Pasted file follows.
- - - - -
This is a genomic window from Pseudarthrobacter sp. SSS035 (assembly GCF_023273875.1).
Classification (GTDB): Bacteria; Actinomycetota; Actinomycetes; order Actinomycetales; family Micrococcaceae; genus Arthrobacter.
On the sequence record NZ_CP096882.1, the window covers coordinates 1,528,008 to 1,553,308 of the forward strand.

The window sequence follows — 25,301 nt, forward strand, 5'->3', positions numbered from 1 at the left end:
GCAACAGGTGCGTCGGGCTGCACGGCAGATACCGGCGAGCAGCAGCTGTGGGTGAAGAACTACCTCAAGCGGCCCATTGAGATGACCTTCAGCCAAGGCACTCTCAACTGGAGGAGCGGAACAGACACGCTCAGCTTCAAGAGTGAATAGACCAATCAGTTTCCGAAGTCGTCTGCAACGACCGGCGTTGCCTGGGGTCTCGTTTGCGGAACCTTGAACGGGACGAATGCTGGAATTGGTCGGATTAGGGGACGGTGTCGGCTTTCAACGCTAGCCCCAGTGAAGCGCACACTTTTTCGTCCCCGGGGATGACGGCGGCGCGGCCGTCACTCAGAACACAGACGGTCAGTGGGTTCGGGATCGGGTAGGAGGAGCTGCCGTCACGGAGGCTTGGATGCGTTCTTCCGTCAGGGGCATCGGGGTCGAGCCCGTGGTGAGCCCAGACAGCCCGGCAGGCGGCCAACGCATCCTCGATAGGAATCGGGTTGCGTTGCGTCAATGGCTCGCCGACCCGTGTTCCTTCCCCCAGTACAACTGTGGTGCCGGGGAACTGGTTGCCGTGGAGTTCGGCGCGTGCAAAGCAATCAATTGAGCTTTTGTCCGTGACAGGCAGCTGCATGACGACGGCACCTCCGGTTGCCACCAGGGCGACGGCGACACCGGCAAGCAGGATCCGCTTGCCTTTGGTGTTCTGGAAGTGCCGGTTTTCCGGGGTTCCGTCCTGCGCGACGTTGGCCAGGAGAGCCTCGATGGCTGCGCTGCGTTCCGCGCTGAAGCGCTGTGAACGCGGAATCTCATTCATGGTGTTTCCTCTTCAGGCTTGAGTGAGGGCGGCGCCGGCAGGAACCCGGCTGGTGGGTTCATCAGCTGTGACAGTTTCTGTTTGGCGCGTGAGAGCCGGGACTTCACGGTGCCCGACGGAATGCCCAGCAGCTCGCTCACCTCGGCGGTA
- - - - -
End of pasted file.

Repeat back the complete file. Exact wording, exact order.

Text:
This is a genomic window from Pseudarthrobacter sp. SSS035 (assembly GCF_023273875.1).
Classification (GTDB): Bacteria; Actinomycetota; Actinomycetes; order Actinomycetales; family Micrococcaceae; genus Arthrobacter.
On the sequence record NZ_CP096882.1, the window covers coordinates 1,528,008 to 1,553,308 of the forward strand.

The window sequence follows — 25,301 nt, forward strand, 5'->3', positions numbered from 1 at the left end:
GCAACAGGTGCGTCGGGCTGCACGGCAGATACCGGCGAGCAGCAGCTGTGGGTGAAGAACTACCTCAAGCGGCCCATTGAGATGACCTTCAGCCAAGGCACTCTCAACTGGAGGAGCGGAACAGACACGCTCAGCTTCAAGAGTGAATAGACCAATCAGTTTCCGAAGTCGTCTGCAACGACCGGCGTTGCCTGGGGTCTCGTTTGCGGAACCTTGAACGGGACGAATGCTGGAATTGGTCGGATTAGGGGACGGTGTCGGCTTTCAACGCTAGCCCCAGTGAAGCGCACACTTTTTCGTCCCCGGGGATGACGGCGGCGCGGCCGTCACTCAGAACACAGACGGTCAGTGGGTTCGGGATCGGGTAGGAGGAGCTGCCGTCACGGAGGCTTGGATGCGTTCTTCCGTCAGGGGCATCGGGGTCGAGCCCGTGGTGAGCCCAGACAGCCCGGCAGGCGGCCAACGCATCCTCGATAGGAATCGGGTTGCGTTGCGTCAATGGCTCGCCGACCCGTGTTCCTTCCCCCAGTACAACTGTGGTGCCGGGGAACTGGTTGCCGTGGAGTTCGGCGCGTGCAAAGCAATCAATTGAGCTTTTGTCCGTGACAGGCAGCTGCATGACGACGGCACCTCCGGTTGCCACCAGGGCGACGGCGACACCGGCAAGCAGGATCCGCTTGCCTTTGGTGTTCTGGAAGTGCCGGTTTTCCGGGGTTCCGTCCTGCGCGACGTTGGCCAGGAGAGCCTCGATGGCTGCGCTGCGTTCCGCGCTGAAGCGCTGTGAACGCGGAATCTCATTCATGGTGTTTCCTCTTCAGGCTTGAGTGAGGGCGGCGCCGGCAGGAACCCGGCTGGTGGGTTCATCAGCTGTGACAGTTTCTGTTTGGCGCGTGAGAGCCGGGACTTCACGGTGCCCGACGGAATGCCCAGCAGCTCGCTCACCTCGGCGGTA